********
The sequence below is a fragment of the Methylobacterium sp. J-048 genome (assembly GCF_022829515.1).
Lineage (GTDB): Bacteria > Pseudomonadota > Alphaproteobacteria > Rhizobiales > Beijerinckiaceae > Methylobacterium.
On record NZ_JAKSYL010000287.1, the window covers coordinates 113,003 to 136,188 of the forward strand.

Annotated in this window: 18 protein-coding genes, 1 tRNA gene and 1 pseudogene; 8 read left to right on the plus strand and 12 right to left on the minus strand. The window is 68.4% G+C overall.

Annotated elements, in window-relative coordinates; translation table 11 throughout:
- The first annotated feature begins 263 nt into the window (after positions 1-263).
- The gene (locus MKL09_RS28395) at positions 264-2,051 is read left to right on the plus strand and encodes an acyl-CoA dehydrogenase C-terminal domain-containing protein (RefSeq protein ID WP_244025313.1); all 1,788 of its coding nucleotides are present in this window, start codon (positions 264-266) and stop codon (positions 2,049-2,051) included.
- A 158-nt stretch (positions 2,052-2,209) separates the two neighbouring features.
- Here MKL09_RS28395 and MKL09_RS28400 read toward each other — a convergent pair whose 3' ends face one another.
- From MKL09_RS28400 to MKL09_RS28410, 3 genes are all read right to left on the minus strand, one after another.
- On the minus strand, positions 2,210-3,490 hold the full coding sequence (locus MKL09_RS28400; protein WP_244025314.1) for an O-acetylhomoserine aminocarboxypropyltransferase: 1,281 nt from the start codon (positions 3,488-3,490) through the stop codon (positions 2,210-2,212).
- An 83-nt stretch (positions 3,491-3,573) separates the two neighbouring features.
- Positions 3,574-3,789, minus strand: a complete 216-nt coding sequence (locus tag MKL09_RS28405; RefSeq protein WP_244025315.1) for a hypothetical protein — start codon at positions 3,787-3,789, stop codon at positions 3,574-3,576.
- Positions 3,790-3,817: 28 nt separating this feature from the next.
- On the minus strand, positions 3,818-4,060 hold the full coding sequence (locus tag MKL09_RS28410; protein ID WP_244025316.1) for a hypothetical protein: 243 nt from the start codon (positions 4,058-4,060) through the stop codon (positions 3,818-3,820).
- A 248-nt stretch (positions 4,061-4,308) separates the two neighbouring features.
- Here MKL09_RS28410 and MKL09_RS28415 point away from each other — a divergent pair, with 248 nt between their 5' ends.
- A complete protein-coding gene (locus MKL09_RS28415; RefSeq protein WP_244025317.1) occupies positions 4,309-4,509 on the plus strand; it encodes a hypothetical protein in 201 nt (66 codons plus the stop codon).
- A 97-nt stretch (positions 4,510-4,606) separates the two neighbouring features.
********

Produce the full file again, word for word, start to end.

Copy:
The sequence below is a fragment of the Methylobacterium sp. J-048 genome (assembly GCF_022829515.1).
Lineage (GTDB): Bacteria > Pseudomonadota > Alphaproteobacteria > Rhizobiales > Beijerinckiaceae > Methylobacterium.
On record NZ_JAKSYL010000287.1, the window covers coordinates 113,003 to 136,188 of the forward strand.

Annotated in this window: 18 protein-coding genes, 1 tRNA gene and 1 pseudogene; 8 read left to right on the plus strand and 12 right to left on the minus strand. The window is 68.4% G+C overall.

Annotated elements, in window-relative coordinates; translation table 11 throughout:
- The first annotated feature begins 263 nt into the window (after positions 1-263).
- The gene (locus MKL09_RS28395) at positions 264-2,051 is read left to right on the plus strand and encodes an acyl-CoA dehydrogenase C-terminal domain-containing protein (RefSeq protein ID WP_244025313.1); all 1,788 of its coding nucleotides are present in this window, start codon (positions 264-266) and stop codon (positions 2,049-2,051) included.
- A 158-nt stretch (positions 2,052-2,209) separates the two neighbouring features.
- Here MKL09_RS28395 and MKL09_RS28400 read toward each other — a convergent pair whose 3' ends face one another.
- From MKL09_RS28400 to MKL09_RS28410, 3 genes are all read right to left on the minus strand, one after another.
- On the minus strand, positions 2,210-3,490 hold the full coding sequence (locus MKL09_RS28400; protein WP_244025314.1) for an O-acetylhomoserine aminocarboxypropyltransferase: 1,281 nt from the start codon (positions 3,488-3,490) through the stop codon (positions 2,210-2,212).
- An 83-nt stretch (positions 3,491-3,573) separates the two neighbouring features.
- Positions 3,574-3,789, minus strand: a complete 216-nt coding sequence (locus tag MKL09_RS28405; RefSeq protein WP_244025315.1) for a hypothetical protein — start codon at positions 3,787-3,789, stop codon at positions 3,574-3,576.
- Positions 3,790-3,817: 28 nt separating this feature from the next.
- On the minus strand, positions 3,818-4,060 hold the full coding sequence (locus tag MKL09_RS28410; protein ID WP_244025316.1) for a hypothetical protein: 243 nt from the start codon (positions 4,058-4,060) through the stop codon (positions 3,818-3,820).
- A 248-nt stretch (positions 4,061-4,308) separates the two neighbouring features.
- Here MKL09_RS28410 and MKL09_RS28415 point away from each other — a divergent pair, with 248 nt between their 5' ends.
- A complete protein-coding gene (locus MKL09_RS28415; RefSeq protein WP_244025317.1) occupies positions 4,309-4,509 on the plus strand; it encodes a hypothetical protein in 201 nt (66 codons plus the stop codon).
- A 97-nt stretch (positions 4,510-4,606) separates the two neighbouring features.